What’s the fastest, best way to get your hands on a Microsoft Knowledge Base article? As most veteran support professionals know, the answer used to be: “Send an e-mail message to MSHelp@microsoft.com with the Q-number in the subject line.”

In the past, if you sent such a message, Microsoft would send you the Knowledge Base article you referenced but no more. Here’s the skinny.
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TechRepublic member Jeff M. Belina, MCDBA, MCSD, MCSE, MSS, i-Net+, recently forwarded me an e-mail thread that he initiated with Microsoft’s customer service department. Jeff was not a happy camper when he discovered that the MSHelp service had been discontinued.

Jeff devotes a lot of time to helping other IT professionals. He is an active part of the Swynk.com team that manages discussion lists on topics such as

  • Professional development
  • Microsoft Exchange
  • Microsoft Windows NT
  • Microsoft Transaction Server
  • Microsoft SMS
  • Microsoft SQL Server
  • Internet Development

As you’d expect, those kinds of discussion lists include lots of references to Knowledge Base articles. Jeff wrote, “[MSHelp@microsoft.com] was much easier to put into an e-mail newsletter than to include the full URL to a Knowledge Base article. Also, I am aware of a number of people outside the United States who do not have Internet access but do have Internet e-mail capability. For these people, one of the only ways to get [Knowledge Base] articles was to use the MSHelp e-mail address.”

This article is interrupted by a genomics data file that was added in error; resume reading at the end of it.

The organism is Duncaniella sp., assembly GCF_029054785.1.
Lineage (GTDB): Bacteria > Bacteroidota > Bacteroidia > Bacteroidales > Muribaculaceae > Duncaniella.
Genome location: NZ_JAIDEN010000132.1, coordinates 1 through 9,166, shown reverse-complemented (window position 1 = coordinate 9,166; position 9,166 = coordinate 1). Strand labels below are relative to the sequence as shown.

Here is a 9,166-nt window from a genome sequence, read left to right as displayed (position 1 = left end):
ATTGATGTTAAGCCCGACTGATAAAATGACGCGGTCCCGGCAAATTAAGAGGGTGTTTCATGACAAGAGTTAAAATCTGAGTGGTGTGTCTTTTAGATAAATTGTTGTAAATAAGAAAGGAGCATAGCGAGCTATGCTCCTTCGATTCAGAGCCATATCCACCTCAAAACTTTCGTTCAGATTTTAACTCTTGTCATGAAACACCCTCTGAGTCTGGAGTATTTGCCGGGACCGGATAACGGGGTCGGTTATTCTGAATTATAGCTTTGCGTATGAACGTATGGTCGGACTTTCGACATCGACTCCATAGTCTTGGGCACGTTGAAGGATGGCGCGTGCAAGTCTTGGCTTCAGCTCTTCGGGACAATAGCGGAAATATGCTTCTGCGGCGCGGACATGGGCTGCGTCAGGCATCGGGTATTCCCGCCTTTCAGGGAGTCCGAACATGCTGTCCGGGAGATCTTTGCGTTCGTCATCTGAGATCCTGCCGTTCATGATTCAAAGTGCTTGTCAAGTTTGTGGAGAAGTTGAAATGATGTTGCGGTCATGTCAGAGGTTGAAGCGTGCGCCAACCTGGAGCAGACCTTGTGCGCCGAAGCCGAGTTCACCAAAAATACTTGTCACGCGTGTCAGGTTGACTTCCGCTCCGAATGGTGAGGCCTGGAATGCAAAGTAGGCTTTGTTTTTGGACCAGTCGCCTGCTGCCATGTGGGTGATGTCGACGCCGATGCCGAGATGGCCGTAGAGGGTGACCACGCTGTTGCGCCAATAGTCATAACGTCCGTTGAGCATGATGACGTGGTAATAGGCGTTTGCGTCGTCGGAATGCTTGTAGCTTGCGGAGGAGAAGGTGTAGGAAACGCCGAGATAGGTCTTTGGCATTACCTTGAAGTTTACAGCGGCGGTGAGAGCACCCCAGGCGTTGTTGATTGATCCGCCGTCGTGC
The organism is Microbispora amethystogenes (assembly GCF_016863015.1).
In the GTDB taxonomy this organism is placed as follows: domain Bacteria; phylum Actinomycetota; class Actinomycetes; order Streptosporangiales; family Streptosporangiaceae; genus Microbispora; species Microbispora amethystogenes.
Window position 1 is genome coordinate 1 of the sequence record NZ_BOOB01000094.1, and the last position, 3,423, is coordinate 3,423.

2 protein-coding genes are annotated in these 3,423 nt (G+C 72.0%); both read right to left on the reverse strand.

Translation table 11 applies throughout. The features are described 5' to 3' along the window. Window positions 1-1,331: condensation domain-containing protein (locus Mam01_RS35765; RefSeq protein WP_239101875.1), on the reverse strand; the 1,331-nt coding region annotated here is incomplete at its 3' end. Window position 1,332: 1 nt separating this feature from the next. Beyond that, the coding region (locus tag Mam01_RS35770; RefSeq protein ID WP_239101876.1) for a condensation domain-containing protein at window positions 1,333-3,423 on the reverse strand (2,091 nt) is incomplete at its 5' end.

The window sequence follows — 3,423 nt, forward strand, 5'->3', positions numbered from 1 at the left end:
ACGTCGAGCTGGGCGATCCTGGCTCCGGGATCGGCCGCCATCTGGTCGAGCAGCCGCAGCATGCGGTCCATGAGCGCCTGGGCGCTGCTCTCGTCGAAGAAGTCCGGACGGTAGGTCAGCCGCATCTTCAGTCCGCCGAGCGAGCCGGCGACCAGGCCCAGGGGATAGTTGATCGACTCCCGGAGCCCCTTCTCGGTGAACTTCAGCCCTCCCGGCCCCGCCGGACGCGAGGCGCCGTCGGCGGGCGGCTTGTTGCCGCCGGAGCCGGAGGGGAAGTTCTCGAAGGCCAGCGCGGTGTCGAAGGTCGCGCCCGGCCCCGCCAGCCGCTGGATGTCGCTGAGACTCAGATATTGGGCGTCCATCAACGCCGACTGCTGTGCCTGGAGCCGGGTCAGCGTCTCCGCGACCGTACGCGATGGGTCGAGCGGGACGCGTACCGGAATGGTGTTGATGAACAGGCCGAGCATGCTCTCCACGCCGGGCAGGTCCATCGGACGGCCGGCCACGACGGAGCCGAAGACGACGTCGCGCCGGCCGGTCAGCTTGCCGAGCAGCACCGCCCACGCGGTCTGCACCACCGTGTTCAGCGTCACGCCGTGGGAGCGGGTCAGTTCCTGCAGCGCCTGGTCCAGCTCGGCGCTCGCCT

According to Microsoft’s customer support representatives, when the MSHelp service was discontinued, no new service replaced it. Instead, customers are encouraged to use Web Response Help instead. Although this service doesn’t automatically send you back a Knowledge Base article, it does provide a convenient way to share concerns, questions, and software “wish lists” with Microsoft. (The e-mail address is WRHelp@microsoft.com.)

How to search the Knowledge Base
Every IT professional I know has used the Knowledge Base to locate the most up-to-date and complete information available about Microsoft products. If you’re a “newbie” or if it’s been awhile since you needed to search the Knowledge Base, visit Microsoft’s Knowledge Base search page. If you know the article’s ID number (the “Q” number), enter it in the text box as shown in Figure A and click Go. (The image is an excerpt from the Microsoft Web site as it appears at the time of this writing.)

If you don’t know the article ID number, you can drill down on a specific product or search for a keyword. Either way, if you can’t find the answer you want on TechRepublic, check out the Knowledge Base.

Figure A
Microsoft has discontinued the MSHelp e-mail service, but you can locate a specific Knowledge Base article by entering its ID number as shown here.

If you or the users you support took advantage of the MSHelp service, we want to know what you think of Microsoft’s decision to discontinue it. To comment on this column or to share your experiences dealing with contract help, please post a note below or follow this link to write to Jeff.